In a later scene with Sullivan, Newcomb earnestly confected his simulacrum of charm to persuade this up-and-coming lawyer to move to Washington D.C. and use the cover of his Utah Mormon innocence to reinstate the sullied Cohn with the august tribunals of the legal profession.

Spouting and choreographing her eerie hallucinations, Rachel VanWormer brought equal electricity to Harper Pitt, splicing spot-on accusations of her husband’s not so closeted behavior into these anguished soliloquies. Sullivan made his Joe Pitt a striver with that puppy dog need for uncomplicated affirmation; his drunken phone confessional to his mother in Salt Lake City, icily played by Rosina Reynolds, broke his character’s carefully constructed mask none too gracefully.

Portraying a reproving mother of her straying adult son is no doubt something Rosina Reynolds can comfortably accomplish only half-awake before her first cup of morning coffee. But her deft and convincing delivery of Kushner’s Orthodox rabbi giving a eulogy for an elderly Jewish woman from a New York retirement home he had never met displayed Reynolds’ ample prowess. Mysteriously appearing before the railing but now terminal Roy Cohn, Reynolds’ marvelously composed Ethel Rosenberg judiciously masked–but not entirely–her revenge on the man who illegally lobbied the judge to send her to the electric chair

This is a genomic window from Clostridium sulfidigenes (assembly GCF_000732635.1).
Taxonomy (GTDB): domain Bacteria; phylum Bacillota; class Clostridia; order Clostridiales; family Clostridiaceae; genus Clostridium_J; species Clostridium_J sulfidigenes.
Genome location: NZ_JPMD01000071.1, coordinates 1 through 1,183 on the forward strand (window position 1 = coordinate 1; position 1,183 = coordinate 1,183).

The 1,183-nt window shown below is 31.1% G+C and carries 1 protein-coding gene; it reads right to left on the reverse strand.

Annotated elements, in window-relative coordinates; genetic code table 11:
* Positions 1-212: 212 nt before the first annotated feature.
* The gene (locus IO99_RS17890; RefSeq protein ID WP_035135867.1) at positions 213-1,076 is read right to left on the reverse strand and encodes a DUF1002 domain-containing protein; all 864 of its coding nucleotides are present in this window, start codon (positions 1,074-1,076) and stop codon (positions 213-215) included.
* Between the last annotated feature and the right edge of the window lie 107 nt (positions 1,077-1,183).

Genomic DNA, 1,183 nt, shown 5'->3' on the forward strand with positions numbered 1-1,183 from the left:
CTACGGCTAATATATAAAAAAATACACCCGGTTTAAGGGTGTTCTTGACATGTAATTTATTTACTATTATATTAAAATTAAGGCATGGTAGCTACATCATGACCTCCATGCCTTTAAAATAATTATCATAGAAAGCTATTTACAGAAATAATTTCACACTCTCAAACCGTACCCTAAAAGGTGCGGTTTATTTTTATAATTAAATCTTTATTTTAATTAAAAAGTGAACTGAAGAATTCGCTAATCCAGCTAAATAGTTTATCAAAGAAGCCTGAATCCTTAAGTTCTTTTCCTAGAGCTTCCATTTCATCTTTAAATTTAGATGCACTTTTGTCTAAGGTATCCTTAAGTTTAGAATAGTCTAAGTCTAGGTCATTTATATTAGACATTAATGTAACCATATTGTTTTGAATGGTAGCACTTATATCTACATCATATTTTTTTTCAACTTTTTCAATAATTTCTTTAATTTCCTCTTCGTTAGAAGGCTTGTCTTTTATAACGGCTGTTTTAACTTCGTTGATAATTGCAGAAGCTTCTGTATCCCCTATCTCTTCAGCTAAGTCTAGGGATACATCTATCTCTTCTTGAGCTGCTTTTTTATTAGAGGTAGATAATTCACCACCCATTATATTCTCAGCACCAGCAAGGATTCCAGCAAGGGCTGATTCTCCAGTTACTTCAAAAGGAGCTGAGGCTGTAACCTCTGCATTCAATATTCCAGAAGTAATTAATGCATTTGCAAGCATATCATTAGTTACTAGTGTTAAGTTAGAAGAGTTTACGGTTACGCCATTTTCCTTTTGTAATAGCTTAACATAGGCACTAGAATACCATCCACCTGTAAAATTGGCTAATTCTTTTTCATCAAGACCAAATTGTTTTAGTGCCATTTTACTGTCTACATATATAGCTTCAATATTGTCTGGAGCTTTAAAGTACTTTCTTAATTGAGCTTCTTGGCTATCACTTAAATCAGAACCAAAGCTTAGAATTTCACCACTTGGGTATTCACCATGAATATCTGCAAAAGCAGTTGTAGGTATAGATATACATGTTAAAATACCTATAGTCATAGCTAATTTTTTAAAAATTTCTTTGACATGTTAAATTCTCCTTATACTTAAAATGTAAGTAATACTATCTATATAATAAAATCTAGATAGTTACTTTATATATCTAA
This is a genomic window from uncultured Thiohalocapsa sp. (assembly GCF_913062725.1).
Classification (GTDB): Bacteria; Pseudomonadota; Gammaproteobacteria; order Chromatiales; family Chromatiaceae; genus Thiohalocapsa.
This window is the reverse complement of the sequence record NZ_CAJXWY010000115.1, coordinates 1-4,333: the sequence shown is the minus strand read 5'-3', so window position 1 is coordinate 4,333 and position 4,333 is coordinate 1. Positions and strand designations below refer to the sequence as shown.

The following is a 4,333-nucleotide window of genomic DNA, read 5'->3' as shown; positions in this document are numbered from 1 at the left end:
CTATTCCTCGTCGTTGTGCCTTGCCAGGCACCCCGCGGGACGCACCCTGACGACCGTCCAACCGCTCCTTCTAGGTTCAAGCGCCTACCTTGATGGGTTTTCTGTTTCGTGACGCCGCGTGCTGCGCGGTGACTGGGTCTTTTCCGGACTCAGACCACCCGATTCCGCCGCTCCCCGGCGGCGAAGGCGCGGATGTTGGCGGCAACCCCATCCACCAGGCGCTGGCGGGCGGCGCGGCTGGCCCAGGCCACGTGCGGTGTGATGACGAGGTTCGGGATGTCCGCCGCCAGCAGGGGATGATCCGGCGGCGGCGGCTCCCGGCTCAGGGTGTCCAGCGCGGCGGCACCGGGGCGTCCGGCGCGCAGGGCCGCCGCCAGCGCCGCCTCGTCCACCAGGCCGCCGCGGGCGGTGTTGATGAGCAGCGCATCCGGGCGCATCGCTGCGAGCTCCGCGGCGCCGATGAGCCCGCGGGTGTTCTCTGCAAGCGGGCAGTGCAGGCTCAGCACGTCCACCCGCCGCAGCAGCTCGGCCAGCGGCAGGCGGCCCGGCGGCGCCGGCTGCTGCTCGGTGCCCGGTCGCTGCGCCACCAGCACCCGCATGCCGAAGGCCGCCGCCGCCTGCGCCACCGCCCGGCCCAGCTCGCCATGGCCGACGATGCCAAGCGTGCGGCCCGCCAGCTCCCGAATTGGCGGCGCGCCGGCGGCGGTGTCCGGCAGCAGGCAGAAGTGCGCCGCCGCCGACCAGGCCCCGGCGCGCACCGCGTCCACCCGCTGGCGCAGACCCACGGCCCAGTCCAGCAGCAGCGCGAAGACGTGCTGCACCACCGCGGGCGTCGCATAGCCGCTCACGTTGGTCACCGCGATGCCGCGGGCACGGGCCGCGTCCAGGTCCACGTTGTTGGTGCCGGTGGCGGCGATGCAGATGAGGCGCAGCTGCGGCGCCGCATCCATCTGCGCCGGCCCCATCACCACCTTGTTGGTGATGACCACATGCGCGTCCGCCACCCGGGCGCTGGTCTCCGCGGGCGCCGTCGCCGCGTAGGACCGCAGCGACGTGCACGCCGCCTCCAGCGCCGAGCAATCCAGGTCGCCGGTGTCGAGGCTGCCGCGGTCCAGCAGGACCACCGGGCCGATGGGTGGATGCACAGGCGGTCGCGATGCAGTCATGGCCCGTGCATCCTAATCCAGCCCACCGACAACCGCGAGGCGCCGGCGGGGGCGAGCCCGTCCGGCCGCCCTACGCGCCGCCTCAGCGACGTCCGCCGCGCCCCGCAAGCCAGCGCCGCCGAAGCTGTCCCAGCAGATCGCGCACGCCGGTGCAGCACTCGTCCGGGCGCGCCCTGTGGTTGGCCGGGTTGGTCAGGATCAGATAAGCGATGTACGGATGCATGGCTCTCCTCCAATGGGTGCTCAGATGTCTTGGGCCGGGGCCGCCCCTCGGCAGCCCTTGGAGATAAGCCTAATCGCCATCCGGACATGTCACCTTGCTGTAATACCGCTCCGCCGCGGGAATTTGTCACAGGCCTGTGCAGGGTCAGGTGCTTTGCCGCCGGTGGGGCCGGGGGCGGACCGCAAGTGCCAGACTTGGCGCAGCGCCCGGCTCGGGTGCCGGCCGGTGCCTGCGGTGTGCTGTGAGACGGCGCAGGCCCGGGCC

The danger of playing Prior Walter is turning him into a martyr, which Alex Bodine avoided by projecting a modest stoicism concerning his devolving state. Wil Bethmann took on Louis, the lover who leaves Walter, but Bethmann made me believe his character did this not out of fear of contracting Walter’s disease, but out of his overwhelming fear of the unknown. I saw in his Louis a young gay man who looked into the abyss of life with AIDS, but turned away and tried to escape back into the dark corners and back rooms of pre-AIDS urban America.

Alex Bodine & Kevane La’Marr Coleman [photo (c.) Daren Scott]

Kevane La’Marr Coleman’s grand gestures and perfect timing made his Belize, best friend of Prior Walter and Louis, into the demi-Greek chorus that I believe Kushner intended, and Coleman’s flamboyance as Mr. Lies, Harper’s hallucinatory travel guide, provided welcome comic relief of Shakespearean proportion. And who could not smirk at Debra Wanger’s plastic sincerity as the real estate agent who comes to sell the Pitt family home in Salt Lake City?